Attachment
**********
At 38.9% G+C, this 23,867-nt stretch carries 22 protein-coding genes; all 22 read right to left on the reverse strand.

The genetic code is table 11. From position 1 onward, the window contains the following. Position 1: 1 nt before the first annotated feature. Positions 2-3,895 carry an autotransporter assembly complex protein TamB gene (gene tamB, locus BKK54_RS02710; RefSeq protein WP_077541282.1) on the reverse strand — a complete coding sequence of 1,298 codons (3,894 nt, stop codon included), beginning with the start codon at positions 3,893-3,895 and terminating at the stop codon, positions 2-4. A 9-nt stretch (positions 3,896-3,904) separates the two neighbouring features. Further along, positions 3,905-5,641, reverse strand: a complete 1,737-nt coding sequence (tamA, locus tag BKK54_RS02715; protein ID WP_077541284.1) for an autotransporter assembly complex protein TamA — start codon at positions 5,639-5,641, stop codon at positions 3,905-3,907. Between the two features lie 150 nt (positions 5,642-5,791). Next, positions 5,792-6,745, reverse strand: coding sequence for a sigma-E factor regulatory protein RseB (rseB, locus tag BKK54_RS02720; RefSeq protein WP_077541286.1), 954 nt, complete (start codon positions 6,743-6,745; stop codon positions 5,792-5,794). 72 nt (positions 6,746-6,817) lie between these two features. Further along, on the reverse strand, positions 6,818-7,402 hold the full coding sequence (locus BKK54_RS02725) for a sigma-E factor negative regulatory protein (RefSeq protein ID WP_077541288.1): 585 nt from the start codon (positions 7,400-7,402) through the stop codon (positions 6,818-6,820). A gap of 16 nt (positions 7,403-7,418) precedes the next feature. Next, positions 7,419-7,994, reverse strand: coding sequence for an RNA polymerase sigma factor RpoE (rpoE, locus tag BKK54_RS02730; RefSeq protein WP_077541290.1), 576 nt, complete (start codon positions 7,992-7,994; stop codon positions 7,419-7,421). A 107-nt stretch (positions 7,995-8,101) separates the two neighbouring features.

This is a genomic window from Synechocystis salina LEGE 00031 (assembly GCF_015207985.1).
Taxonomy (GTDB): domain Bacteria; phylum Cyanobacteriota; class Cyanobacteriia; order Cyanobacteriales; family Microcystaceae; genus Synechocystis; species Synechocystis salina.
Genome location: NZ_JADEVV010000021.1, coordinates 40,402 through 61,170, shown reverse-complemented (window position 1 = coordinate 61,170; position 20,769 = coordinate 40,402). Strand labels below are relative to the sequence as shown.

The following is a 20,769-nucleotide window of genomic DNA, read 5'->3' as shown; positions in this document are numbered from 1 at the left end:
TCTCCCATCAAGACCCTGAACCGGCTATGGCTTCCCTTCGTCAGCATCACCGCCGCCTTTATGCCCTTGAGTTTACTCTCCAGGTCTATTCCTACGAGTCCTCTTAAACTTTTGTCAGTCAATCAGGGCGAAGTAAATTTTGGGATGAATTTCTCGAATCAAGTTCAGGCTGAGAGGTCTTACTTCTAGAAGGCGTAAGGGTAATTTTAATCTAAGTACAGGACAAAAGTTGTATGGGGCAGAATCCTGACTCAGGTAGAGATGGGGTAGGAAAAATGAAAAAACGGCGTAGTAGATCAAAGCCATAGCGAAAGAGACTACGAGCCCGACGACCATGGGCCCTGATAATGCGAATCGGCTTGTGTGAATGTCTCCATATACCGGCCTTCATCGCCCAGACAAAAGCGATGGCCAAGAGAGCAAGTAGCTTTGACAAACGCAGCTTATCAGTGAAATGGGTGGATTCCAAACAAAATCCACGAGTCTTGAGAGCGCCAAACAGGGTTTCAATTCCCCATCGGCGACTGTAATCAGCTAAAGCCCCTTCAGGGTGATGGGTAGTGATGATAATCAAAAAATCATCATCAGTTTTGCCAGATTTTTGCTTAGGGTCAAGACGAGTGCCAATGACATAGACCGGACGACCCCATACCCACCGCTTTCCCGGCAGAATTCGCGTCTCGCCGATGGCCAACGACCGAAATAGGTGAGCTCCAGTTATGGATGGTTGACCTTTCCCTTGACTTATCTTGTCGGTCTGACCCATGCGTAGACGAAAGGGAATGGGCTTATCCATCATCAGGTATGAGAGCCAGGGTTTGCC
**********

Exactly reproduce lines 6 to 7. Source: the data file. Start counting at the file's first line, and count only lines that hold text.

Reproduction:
The following is a 20,769-nucleotide window of genomic DNA, read 5'->3' as shown; positions in this document are numbered from 1 at the left end:
TCTCCCATCAAGACCCTGAACCGGCTATGGCTTCCCTTCGTCAGCATCACCGCCGCCTTTATGCCCTTGAGTTTACTCTCCAGGTCTATTCCTACGAGTCCTCTTAAACTTTTGTCAGTCAATCAGGGCGAAGTAAATTTTGGGATGAATTTCTCGAATCAAGTTCAGGCTGAGAGGTCTTACTTCTAGAAGGCGTAAGGGTAATTTTAATCTAAGTACAGGACAAAAGTTGTATGGGGCAGAATCCTGACTCAGGTAGAGATGGGGTAGGAAAAATGAAAAAACGGCGTAGTAGATCAAAGCCATAGCGAAAGAGACTACGAGCCCGACGACCATGGGCCCTGATAATGCGAATCGGCTTGTGTGAATGTCTCCATATACCGGCCTTCATCGCCCAGACAAAAGCGATGGCCAAGAGAGCAAGTAGCTTTGACAAACGCAGCTTATCAGTGAAATGGGTGGATTCCAAACAAAATCCACGAGTCTTGAGAGCGCCAAACAGGGTTTCAATTCCCCATCGGCGACTGTAATCAGCTAAAGCCCCTTCAGGGTGATGGGTAGTGATGATAATCAAAAAATCATCATCAGTTTTGCCAGATTTTTGCTTAGGGTCAAGACGAGTGCCAATGACATAGACCGGACGACCCCATACCCACCGCTTTCCCGGCAGAATTCGCGTCTCGCCGATGGCCAACGACCGAAATAGGTGAGCTCCAGTTATGGATGGTTGACCTTTCCCTTGACTTATCTTGTCGGTCTGACCCATGCGTAGACGAAAGGGAATGGGCTTATCCATCATCAGGTATGAGAGCCAGGGTTTGCC